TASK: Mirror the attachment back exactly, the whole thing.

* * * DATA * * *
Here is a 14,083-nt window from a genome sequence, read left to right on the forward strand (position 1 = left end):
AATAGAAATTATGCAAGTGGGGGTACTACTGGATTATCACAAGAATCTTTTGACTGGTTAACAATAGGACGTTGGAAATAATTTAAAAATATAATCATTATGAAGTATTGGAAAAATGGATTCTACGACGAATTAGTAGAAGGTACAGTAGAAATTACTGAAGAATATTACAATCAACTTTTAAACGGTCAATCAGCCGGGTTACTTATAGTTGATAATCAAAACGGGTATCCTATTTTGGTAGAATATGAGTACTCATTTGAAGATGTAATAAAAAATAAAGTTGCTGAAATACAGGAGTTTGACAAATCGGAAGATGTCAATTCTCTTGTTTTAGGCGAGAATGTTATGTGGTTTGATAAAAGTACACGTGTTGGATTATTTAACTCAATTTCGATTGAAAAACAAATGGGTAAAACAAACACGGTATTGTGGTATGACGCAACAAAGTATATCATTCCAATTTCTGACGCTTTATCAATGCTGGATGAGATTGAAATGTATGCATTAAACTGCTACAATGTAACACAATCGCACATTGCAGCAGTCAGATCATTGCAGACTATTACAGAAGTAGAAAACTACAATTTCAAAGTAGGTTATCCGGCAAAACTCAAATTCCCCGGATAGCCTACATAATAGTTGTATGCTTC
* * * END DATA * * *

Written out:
Here is a 14,083-nt window from a genome sequence, read left to right on the forward strand (position 1 = left end):
AATAGAAATTATGCAAGTGGGGGTACTACTGGATTATCACAAGAATCTTTTGACTGGTTAACAATAGGACGTTGGAAATAATTTAAAAATATAATCATTATGAAGTATTGGAAAAATGGATTCTACGACGAATTAGTAGAAGGTACAGTAGAAATTACTGAAGAATATTACAATCAACTTTTAAACGGTCAATCAGCCGGGTTACTTATAGTTGATAATCAAAACGGGTATCCTATTTTGGTAGAATATGAGTACTCATTTGAAGATGTAATAAAAAATAAAGTTGCTGAAATACAGGAGTTTGACAAATCGGAAGATGTCAATTCTCTTGTTTTAGGCGAGAATGTTATGTGGTTTGATAAAAGTACACGTGTTGGATTATTTAACTCAATTTCGATTGAAAAACAAATGGGTAAAACAAACACGGTATTGTGGTATGACGCAACAAAGTATATCATTCCAATTTCTGACGCTTTATCAATGCTGGATGAGATTGAAATGTATGCATTAAACTGCTACAATGTAACACAATCGCACATTGCAGCAGTCAGATCATTGCAGACTATTACAGAAGTAGAAAACTACAATTTCAAAGTAGGTTATCCGGCAAAACTCAAATTCCCCGGATAGCCTACATAATAGTTGTATGCTTC